From Shetland Life, March 1985, No.53
I have begun going through the newspapers here in Cumberland for the period 1812-1912, extracting various materials, including any relating to Orkney and Shetland, especially in the era before local newspapers were established in the Northern Isles. Surprisingly, there’s quite a bit about the islands. This is, I think, because the various editors each week took in the main national newspapers from London, Edinburgh and Glasgow, besides those from other towns, and extracted what they thought would interest their readers to fill the four large, closely-printed pages. Local news as such filled about half a page most weeks, news from elsewhere in the country another page and adverts about half a page, most weeks.
The earliest Cumberland paper was the Cumberland Pacquet which began in 1774. Its format was very like that of The Times’ first issue (1785). Its town, Whitehaven, was a flourishing sea-port and anything to do with shipping or trade found a place in it, hence the Orkney and Shetland news.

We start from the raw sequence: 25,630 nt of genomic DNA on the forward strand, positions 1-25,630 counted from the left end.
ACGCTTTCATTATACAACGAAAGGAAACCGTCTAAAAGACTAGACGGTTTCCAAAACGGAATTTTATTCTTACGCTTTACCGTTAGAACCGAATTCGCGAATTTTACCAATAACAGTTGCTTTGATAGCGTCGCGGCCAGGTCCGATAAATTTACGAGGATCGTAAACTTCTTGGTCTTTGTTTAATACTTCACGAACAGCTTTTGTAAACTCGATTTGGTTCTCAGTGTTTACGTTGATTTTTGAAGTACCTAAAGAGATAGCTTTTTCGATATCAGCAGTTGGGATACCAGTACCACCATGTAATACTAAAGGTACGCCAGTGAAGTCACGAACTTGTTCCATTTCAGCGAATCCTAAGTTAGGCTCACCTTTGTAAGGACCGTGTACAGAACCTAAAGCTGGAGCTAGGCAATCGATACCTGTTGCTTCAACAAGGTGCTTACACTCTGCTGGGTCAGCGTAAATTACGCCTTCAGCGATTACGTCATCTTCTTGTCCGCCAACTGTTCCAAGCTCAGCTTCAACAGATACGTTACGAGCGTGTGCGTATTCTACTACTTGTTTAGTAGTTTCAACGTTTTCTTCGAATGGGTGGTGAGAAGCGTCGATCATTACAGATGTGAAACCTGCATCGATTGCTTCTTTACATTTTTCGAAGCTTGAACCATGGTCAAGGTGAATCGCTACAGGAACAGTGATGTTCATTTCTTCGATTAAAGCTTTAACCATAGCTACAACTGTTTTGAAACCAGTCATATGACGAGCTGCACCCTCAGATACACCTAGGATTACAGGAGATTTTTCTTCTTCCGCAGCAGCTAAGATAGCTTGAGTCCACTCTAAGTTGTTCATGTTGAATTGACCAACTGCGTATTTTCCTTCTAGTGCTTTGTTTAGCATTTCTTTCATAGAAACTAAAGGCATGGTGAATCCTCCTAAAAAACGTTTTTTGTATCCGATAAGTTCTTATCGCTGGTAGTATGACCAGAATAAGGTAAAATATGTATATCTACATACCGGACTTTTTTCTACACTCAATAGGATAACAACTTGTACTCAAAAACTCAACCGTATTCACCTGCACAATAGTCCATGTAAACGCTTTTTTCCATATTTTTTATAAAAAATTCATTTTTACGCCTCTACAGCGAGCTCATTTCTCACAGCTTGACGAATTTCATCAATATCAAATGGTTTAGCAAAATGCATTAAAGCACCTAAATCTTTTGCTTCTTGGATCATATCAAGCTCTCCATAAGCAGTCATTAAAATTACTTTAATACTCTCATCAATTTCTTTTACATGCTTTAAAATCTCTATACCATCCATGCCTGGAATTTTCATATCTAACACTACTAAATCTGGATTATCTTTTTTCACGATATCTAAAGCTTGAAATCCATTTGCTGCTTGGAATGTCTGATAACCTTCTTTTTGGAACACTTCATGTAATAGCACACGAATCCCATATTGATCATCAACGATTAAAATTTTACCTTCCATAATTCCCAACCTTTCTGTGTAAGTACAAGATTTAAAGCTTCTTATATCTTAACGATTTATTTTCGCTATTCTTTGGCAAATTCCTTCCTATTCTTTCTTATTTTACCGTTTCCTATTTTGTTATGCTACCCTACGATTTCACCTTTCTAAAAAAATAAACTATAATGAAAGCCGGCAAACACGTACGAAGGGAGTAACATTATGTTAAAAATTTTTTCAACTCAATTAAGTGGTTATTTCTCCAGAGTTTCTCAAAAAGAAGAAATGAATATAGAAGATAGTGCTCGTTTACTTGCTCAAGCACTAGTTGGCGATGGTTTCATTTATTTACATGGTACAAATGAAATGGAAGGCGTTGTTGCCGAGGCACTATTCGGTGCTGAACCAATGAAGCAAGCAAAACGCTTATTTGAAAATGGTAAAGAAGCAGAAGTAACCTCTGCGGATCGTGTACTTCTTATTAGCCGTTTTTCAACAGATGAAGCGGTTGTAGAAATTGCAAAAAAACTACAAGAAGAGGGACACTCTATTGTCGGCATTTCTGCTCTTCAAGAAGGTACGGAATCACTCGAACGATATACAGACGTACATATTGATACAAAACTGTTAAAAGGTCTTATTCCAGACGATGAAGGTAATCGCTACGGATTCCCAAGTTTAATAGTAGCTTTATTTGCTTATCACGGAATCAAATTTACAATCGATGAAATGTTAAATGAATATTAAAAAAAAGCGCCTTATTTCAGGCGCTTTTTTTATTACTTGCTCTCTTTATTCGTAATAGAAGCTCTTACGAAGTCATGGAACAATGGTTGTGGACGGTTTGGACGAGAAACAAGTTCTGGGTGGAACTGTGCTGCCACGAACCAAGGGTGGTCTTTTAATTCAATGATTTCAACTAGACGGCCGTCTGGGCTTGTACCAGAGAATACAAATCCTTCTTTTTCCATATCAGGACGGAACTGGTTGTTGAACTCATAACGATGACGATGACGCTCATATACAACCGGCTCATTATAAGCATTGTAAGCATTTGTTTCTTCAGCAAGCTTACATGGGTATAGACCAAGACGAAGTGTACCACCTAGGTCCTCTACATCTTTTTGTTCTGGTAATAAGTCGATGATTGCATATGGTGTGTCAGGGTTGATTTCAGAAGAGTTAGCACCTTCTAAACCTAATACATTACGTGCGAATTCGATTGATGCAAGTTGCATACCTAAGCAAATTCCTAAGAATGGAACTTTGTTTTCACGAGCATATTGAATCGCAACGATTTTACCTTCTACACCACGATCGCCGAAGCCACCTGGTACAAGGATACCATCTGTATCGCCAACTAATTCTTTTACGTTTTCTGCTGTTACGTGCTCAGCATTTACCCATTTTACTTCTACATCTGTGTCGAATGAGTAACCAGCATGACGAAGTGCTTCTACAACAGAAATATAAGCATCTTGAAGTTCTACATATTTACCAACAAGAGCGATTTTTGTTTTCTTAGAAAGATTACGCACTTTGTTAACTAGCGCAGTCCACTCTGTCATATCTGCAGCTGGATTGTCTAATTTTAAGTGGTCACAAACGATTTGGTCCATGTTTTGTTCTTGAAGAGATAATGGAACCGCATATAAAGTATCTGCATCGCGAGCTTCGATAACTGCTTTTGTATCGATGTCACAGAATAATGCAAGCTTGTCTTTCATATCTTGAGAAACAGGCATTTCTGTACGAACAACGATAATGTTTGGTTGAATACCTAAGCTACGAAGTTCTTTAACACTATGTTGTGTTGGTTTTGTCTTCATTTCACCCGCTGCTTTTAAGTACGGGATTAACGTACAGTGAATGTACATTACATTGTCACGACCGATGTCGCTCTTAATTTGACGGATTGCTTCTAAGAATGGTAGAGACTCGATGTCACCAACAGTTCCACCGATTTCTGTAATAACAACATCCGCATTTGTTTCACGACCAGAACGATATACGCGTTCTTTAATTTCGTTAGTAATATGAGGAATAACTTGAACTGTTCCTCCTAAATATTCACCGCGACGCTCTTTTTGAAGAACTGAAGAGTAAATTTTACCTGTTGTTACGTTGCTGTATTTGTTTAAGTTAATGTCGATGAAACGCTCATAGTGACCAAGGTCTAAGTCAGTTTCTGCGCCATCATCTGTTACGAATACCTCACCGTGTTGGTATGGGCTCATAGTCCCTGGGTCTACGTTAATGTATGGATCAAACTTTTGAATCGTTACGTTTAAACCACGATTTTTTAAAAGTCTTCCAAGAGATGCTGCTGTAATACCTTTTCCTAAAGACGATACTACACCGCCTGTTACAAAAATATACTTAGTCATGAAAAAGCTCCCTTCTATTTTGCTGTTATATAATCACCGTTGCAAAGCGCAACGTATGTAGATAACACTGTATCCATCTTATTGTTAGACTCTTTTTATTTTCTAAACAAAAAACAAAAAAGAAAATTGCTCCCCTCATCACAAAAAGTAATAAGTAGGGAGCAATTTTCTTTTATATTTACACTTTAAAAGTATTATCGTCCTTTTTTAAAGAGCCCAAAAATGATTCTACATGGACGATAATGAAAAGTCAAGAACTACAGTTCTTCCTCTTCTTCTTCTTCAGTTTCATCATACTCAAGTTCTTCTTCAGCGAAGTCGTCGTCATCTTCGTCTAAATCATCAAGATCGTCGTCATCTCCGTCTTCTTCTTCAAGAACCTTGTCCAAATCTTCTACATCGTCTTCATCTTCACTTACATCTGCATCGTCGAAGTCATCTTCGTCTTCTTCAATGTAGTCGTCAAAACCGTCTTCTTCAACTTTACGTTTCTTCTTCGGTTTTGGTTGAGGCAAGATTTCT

At present I am not doing a comprehensive extract – only of the Easter fortnight each year. However I’ve already noted these items:
Cumberland Pacquet, 7th April 1818: “Zetland Road Act. We understand that additional extensive tracts of roads are about to be surveyed in Argyllshire and we also learn with satisfaction that the same spirit has extended to landholders in the Ultima Thule and that a road act is now contemplated for the Shetland Isles. Here will be much scope for the ingenuity of the engineer for, in so far as roads are concerned, this is entirely a new country.”
Cumberland Pacquet, 28th April 1835: “Herring Fishery. Being the total amount of Shetland: 1830, 10,350 barrels; 1831, 21,000 ditto; 1832, 26,000 ditto; 1833, 36,000 ditto and in 1834, 64,446 ditto.”